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Inequality stokes populism: OECD chief

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Author: AFPSun, 2017-03-19ID: 1489862537208976600
BADEN-BADEN: Governments are slacking the pace of needed economic reforms amid waning popular support even as global growth slows, the Organization for Economic Co-operation and Development (OECD) warned Friday.
There had been progress in reducing unemployment, the rich nations’ club conceded in its annual “Going for Growth” report, unveiled at a G-20 gathering of top economies’ finance ministers in the western German spa town of Baden-Baden.
But too many, including women, migrants and young people remain excluded from the benefits of a tentative economic recovery in many advanced and emerging economies, the OECD experts said.
“In many countries what we are seeing is a slow growth track,” OECD Secretary-General Angel Gurria told journalists at the G-20 gathering.
“Poor growth outcomes combined with rising inequality, falling trust, stagnant incomes are contributing to a backlash against globalization… which is bringing a rise in populist and protectionist policies,” he continued. “It is precisely because of this context that ambitious reforms are needed, to escape the low growth trap.”
The growing political potency of inequality prompted the OECD to offer for the first time advice to countries on making growth “inclusive,” alongside its long-standing productivity and employment goals.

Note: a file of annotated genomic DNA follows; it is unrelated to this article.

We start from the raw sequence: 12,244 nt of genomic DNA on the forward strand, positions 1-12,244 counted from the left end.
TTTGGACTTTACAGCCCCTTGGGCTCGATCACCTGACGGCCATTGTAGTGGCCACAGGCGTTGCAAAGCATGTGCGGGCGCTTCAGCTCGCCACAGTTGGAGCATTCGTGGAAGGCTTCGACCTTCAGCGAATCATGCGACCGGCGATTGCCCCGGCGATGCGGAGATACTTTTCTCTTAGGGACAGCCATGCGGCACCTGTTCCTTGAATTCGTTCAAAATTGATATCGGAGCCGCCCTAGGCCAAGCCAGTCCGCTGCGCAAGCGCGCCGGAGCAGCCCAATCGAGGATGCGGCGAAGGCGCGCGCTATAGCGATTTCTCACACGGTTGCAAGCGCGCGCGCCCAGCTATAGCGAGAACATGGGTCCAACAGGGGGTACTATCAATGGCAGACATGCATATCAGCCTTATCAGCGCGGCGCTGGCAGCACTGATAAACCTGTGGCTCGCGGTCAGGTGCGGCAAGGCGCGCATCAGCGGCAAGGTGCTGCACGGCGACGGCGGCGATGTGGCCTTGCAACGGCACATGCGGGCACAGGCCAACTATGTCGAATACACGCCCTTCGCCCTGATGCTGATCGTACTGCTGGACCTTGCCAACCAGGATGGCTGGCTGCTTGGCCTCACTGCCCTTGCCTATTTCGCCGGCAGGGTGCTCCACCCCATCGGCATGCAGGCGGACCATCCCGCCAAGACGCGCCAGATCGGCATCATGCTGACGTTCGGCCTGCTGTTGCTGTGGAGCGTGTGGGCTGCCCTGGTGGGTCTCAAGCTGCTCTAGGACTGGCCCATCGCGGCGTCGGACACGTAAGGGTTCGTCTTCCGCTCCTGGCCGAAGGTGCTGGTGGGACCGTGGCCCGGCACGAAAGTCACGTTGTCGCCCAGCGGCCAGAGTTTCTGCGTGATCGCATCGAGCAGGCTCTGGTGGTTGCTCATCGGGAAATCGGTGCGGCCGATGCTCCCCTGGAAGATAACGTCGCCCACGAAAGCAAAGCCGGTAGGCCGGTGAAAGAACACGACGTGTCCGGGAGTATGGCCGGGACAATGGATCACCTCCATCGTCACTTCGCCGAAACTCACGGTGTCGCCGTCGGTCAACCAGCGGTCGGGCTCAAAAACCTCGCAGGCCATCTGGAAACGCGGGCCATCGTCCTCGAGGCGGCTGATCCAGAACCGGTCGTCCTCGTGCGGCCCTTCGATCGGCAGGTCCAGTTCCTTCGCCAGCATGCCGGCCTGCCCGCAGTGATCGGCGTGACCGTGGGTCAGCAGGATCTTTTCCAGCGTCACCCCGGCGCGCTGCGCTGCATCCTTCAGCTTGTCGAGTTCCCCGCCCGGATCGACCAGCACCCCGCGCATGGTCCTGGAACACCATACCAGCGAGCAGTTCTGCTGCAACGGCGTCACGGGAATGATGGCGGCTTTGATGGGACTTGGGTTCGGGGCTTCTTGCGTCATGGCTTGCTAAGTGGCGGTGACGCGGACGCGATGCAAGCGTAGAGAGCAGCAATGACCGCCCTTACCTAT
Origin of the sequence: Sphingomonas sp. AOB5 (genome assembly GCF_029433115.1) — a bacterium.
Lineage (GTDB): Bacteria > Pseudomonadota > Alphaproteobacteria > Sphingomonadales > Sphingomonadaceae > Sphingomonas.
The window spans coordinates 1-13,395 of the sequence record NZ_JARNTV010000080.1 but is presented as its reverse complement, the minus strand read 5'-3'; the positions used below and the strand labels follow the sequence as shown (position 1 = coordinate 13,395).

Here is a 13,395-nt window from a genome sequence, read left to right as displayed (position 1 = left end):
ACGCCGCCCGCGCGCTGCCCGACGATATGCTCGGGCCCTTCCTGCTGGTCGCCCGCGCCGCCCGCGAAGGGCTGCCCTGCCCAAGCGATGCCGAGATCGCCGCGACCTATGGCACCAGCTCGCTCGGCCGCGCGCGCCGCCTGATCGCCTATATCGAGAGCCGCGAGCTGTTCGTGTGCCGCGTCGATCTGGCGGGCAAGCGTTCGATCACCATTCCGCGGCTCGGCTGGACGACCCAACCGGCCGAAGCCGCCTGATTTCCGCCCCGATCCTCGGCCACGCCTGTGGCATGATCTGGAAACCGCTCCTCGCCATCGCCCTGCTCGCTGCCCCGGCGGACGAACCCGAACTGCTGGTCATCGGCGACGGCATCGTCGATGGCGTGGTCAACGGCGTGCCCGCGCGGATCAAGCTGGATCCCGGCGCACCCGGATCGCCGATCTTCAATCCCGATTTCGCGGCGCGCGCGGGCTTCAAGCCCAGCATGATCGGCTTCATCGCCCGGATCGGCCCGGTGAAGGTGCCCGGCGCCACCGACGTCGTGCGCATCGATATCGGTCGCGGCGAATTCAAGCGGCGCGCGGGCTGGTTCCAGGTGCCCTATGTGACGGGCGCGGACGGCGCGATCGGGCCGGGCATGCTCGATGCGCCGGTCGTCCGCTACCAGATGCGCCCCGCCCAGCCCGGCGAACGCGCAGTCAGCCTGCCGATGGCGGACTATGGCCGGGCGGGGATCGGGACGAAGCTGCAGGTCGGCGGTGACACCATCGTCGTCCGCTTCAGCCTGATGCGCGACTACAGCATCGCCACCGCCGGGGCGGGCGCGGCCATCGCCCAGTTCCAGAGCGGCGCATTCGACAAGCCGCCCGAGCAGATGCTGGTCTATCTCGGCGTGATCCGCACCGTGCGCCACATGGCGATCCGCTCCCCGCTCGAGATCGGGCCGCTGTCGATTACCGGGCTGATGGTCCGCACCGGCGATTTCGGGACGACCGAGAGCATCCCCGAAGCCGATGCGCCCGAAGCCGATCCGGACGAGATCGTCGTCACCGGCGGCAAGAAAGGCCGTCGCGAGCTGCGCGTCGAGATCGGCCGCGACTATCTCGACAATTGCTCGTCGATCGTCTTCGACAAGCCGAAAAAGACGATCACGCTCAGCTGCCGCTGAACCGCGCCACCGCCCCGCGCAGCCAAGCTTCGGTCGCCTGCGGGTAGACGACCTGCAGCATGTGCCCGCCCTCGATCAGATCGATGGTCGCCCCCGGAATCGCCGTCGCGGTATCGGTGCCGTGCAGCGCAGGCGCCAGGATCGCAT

Reforms had visibly slowed, both in countries that had made significant progress in recent years — such as Mexico, Ireland and Spain — and others like Colombia, Italy and Sweden, already among the “least active” reformers, the economists found.
While more countries had moved to lift barriers to women working and cut taxes on lower-paid workers, many focused on one area to the exclusion of complementary ones, they said.
Looking ahead, the OECD recommends improving productivity by broadening access to education, training and jobs, freeing up competition, and increasing investment in public infrastructure.
Meanwhile, social safety nets should be used to reduce income inequality, the experts advised.
“Growing inequality becomes an obstacle to growth,” said OECD chief. “It is not just morally wrong, it is ethically wrong, it is politically very explosive, but it is also economically very inefficient.”
Gurria, a former finance minister of Mexico, insisted that gatherings like the G-20 remain relevant even as the new White House administration under Donald Trump challenges a tried-and-tested multilateral global order.
Main category: Business & EconomyTags: OECDGlobal growthFinanceGermanyrelated_nodes: Brazil’s economy is turning around: TemerChina hits back at scrutiny on its steel capacityWeak wage growth may reflect temporary Brexit caution: BoE’s Forbes

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